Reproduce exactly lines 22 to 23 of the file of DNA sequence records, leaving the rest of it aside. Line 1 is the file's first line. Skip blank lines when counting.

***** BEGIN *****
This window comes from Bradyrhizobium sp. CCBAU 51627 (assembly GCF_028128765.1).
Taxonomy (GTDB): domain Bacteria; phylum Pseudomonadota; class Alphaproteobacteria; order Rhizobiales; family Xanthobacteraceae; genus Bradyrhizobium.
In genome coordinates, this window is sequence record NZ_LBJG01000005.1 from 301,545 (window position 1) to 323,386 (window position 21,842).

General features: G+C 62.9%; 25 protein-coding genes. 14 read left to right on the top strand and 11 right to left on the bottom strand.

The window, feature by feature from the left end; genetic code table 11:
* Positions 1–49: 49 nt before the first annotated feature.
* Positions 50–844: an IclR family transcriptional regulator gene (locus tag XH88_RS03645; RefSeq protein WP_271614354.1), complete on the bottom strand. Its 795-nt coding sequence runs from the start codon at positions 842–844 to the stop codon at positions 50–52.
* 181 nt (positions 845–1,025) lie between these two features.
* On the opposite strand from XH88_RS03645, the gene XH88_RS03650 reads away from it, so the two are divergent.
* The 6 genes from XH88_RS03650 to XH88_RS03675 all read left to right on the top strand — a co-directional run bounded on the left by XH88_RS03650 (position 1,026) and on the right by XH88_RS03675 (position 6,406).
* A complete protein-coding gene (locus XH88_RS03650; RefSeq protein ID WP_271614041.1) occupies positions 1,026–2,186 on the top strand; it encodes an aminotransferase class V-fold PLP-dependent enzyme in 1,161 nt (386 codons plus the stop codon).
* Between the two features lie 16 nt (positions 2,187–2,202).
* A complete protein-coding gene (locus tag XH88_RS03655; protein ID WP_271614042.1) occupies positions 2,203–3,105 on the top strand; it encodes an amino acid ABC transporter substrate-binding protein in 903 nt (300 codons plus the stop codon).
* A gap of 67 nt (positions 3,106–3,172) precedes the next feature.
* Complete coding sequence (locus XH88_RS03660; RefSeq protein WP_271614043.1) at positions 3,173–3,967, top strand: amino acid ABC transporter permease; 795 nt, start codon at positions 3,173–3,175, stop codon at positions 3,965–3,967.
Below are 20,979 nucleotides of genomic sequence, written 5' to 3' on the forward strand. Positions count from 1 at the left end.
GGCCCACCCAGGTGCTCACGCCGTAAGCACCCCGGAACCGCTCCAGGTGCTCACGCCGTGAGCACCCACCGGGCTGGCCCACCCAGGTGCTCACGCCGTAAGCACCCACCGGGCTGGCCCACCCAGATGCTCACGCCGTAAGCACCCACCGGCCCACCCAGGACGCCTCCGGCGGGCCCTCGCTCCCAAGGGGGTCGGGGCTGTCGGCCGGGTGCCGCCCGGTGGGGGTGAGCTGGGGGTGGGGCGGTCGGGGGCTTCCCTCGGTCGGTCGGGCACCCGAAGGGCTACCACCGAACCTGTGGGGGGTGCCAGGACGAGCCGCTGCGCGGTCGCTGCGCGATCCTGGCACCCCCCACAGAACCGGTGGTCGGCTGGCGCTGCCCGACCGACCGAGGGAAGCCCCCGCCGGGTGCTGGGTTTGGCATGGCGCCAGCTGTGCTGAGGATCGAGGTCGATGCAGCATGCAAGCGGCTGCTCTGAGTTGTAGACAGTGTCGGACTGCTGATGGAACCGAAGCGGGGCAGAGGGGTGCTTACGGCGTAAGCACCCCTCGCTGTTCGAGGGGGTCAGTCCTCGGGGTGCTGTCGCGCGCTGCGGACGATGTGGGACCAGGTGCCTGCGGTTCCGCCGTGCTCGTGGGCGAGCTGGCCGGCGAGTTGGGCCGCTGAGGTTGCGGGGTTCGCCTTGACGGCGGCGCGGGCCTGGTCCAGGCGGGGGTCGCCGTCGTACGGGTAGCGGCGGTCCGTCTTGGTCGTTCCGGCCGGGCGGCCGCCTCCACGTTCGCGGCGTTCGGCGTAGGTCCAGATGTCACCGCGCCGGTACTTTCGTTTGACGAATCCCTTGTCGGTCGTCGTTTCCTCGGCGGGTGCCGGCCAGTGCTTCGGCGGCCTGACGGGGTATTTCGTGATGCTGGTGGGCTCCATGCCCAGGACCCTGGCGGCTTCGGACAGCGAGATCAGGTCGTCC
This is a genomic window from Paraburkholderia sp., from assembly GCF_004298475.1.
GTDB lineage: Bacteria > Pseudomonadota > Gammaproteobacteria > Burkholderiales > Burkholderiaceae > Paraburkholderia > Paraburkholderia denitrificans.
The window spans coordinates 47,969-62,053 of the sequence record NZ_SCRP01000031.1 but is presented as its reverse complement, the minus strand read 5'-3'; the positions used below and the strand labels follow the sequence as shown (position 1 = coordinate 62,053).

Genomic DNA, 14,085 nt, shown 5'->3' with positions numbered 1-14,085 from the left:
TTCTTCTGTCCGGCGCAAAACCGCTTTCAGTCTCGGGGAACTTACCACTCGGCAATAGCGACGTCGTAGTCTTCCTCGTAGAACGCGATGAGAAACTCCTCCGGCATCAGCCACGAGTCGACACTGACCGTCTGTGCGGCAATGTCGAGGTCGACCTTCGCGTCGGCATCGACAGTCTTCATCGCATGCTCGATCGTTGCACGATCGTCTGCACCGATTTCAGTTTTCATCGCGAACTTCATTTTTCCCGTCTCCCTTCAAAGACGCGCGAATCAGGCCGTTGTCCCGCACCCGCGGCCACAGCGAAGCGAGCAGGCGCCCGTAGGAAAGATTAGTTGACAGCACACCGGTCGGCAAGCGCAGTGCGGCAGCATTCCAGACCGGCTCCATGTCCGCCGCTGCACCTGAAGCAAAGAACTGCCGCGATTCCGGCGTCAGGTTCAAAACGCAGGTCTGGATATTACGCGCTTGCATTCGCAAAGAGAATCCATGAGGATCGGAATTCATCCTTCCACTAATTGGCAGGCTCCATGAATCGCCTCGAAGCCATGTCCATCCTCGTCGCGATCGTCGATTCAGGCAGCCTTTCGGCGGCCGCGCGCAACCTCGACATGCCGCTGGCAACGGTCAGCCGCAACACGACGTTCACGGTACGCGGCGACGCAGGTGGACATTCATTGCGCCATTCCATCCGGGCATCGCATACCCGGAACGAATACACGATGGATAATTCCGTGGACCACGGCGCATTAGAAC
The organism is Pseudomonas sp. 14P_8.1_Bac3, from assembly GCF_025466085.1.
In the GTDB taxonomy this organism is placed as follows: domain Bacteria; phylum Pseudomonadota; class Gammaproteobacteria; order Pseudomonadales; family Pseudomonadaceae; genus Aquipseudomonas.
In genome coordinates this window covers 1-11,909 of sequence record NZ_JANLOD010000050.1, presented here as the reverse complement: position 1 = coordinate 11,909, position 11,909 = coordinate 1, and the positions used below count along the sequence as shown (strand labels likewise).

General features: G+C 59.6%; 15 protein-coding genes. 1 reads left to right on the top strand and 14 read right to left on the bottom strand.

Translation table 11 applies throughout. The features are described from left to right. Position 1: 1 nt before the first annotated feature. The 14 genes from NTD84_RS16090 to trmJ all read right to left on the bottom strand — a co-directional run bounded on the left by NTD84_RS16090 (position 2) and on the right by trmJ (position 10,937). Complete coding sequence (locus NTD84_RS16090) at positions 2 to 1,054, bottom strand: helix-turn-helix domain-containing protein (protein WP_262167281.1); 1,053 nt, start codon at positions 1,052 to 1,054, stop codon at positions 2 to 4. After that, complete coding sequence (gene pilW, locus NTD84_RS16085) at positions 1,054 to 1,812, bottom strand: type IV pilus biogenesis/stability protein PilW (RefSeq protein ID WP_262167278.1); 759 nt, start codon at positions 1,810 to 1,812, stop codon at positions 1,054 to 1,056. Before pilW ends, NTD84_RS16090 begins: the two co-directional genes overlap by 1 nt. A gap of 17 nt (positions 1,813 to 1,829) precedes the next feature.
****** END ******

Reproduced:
TTCTTCTGTCCGGCGCAAAACCGCTTTCAGTCTCGGGGAACTTACCACTCGGCAATAGCGACGTCGTAGTCTTCCTCGTAGAACGCGATGAGAAACTCCTCCGGCATCAGCCACGAGTCGACACTGACCGTCTGTGCGGCAATGTCGAGGTCGACCTTCGCGTCGGCATCGACAGTCTTCATCGCATGCTCGATCGTTGCACGATCGTCTGCACCGATTTCAGTTTTCATCGCGAACTTCATTTTTCCCGTCTCCCTTCAAAGACGCGCGAATCAGGCCGTTGTCCCGCACCCGCGGCCACAGCGAAGCGAGCAGGCGCCCGTAGGAAAGATTAGTTGACAGCACACCGGTCGGCAAGCGCAGTGCGGCAGCATTCCAGACCGGCTCCATGTCCGCCGCTGCACCTGAAGCAAAGAACTGCCGCGATTCCGGCGTCAGGTTCAAAACGCAGGTCTGGATATTACGCGCTTGCATTCGCAAAGAGAATCCATGAGGATCGGAATTCATCCTTCCACTAATTGGCAGGCTCCATGAATCGCCTCGAAGCCATGTCCATCCTCGTCGCGATCGTCGATTCAGGCAGCCTTTCGGCGGCCGCGCGCAACCTCGACATGCCGCTGGCAACGGTCAGCCGCAACACGACGTTCACGGTACGCGGCGACGCAGGTGGACATTCATTGCGCCATTCCATCCGGGCATCGCATACCCGGAACGAATACACGATGGATAATTCCGTGGACCACGGCGCATTAGAAC
The organism is Pseudomonas sp. 14P_8.1_Bac3, from assembly GCF_025466085.1.